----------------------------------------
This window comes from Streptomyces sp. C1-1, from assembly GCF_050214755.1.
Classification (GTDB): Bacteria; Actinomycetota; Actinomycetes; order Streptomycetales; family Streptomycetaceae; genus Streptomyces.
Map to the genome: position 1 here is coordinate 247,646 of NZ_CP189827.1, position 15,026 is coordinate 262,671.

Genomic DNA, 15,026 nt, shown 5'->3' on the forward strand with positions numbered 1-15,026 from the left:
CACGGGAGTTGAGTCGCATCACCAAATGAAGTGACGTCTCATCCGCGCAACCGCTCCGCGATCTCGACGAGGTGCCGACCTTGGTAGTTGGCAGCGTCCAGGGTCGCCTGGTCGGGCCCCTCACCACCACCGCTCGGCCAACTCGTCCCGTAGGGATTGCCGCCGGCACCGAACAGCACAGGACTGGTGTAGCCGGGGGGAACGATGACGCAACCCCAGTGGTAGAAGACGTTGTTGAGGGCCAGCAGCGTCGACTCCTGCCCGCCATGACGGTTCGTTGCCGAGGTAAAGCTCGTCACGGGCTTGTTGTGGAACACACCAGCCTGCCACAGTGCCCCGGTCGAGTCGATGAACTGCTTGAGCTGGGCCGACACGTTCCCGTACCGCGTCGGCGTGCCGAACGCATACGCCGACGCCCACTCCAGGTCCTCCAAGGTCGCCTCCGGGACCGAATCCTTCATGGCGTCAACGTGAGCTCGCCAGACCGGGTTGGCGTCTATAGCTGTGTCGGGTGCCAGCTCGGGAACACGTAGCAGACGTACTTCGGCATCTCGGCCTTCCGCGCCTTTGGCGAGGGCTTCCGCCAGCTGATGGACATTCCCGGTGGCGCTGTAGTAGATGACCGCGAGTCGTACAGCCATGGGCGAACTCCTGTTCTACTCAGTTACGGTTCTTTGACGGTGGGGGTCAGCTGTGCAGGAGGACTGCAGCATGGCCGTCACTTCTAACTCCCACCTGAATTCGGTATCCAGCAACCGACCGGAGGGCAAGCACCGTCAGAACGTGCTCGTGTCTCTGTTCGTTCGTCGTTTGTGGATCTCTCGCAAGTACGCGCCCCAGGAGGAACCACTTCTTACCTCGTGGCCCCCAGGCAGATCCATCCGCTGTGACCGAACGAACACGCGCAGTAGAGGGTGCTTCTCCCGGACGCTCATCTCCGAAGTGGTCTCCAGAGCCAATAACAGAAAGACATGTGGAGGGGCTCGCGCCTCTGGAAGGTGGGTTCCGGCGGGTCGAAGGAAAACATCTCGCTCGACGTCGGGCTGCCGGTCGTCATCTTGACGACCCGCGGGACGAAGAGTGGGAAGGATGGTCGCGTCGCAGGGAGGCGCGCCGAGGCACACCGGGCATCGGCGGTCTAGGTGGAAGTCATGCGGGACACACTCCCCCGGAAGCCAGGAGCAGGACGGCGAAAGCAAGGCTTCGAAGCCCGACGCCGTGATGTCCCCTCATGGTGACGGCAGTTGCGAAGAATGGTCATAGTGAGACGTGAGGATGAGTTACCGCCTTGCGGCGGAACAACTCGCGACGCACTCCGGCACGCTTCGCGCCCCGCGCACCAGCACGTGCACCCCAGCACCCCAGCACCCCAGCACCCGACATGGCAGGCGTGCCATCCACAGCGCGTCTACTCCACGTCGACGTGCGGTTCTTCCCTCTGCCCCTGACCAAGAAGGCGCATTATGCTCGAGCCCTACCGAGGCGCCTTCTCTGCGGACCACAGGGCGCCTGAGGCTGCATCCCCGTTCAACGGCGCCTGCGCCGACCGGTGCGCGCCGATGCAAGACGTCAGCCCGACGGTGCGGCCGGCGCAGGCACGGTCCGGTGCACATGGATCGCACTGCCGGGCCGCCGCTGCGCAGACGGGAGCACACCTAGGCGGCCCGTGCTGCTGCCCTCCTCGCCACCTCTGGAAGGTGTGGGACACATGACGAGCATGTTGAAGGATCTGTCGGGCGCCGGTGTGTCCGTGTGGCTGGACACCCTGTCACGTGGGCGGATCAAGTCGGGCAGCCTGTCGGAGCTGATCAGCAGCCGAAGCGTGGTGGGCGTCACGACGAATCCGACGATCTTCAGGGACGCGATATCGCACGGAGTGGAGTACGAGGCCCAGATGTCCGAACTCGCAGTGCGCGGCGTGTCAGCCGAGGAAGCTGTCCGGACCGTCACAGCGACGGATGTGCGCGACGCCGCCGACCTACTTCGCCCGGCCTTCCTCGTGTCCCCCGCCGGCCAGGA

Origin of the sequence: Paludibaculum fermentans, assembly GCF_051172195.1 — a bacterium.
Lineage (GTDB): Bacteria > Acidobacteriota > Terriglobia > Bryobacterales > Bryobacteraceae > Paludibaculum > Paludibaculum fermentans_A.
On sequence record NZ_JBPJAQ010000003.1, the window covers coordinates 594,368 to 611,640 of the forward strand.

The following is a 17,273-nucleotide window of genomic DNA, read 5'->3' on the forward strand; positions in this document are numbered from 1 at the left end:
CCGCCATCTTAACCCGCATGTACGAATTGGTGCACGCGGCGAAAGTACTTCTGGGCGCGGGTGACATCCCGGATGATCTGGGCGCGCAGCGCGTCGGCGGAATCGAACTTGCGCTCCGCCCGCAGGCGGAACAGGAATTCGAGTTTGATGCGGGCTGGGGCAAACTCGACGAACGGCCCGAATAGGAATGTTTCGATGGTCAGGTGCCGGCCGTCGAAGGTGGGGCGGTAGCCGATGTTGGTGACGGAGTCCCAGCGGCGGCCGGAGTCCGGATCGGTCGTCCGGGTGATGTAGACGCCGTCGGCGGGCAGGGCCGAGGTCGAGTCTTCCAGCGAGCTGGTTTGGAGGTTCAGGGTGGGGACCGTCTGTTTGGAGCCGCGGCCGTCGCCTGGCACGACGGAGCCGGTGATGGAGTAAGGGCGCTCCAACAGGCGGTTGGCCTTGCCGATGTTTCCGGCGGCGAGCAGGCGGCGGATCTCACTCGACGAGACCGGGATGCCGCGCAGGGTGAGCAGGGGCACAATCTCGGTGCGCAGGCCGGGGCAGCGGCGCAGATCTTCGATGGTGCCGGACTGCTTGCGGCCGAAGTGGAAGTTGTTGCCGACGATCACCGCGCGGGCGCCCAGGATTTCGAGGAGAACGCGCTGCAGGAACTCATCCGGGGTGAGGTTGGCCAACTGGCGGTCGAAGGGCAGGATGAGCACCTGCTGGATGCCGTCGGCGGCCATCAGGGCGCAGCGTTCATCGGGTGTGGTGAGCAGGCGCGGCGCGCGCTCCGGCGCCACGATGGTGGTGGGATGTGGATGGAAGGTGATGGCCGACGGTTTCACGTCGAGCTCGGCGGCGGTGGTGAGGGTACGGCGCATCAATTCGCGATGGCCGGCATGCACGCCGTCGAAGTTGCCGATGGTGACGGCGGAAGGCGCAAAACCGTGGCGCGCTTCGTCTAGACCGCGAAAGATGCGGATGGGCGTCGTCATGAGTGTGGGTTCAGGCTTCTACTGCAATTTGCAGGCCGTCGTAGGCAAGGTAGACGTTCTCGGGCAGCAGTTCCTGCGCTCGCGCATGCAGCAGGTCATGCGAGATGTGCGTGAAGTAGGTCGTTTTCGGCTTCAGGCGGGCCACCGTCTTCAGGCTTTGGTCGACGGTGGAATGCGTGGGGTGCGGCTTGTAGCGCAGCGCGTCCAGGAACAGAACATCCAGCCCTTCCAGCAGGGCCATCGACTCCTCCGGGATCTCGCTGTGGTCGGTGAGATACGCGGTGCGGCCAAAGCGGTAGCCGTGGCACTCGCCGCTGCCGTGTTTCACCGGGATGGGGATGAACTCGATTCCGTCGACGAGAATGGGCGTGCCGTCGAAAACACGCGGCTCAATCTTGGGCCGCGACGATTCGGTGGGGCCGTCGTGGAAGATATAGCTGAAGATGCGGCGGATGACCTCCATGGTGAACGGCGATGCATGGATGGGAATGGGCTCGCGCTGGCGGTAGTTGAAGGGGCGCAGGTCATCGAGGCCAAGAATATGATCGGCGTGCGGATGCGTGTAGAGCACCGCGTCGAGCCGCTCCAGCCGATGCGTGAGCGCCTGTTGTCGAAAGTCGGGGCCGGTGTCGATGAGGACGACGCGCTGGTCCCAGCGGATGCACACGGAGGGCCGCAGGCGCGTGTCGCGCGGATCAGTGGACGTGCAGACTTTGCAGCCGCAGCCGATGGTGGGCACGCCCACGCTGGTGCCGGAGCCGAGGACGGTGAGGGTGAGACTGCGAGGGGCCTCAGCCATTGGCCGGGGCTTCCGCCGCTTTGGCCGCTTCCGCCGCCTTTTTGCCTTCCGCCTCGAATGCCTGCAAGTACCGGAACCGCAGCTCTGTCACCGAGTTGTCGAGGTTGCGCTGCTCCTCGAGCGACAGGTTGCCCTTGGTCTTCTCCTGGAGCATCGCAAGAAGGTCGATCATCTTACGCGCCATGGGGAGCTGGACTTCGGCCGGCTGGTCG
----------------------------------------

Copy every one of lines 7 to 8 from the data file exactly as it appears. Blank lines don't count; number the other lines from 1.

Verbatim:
Lineage (GTDB): Bacteria > Acidobacteriota > Terriglobia > Bryobacterales > Bryobacteraceae > Paludibaculum > Paludibaculum fermentans_A.
On sequence record NZ_JBPJAQ010000003.1, the window covers coordinates 594,368 to 611,640 of the forward strand.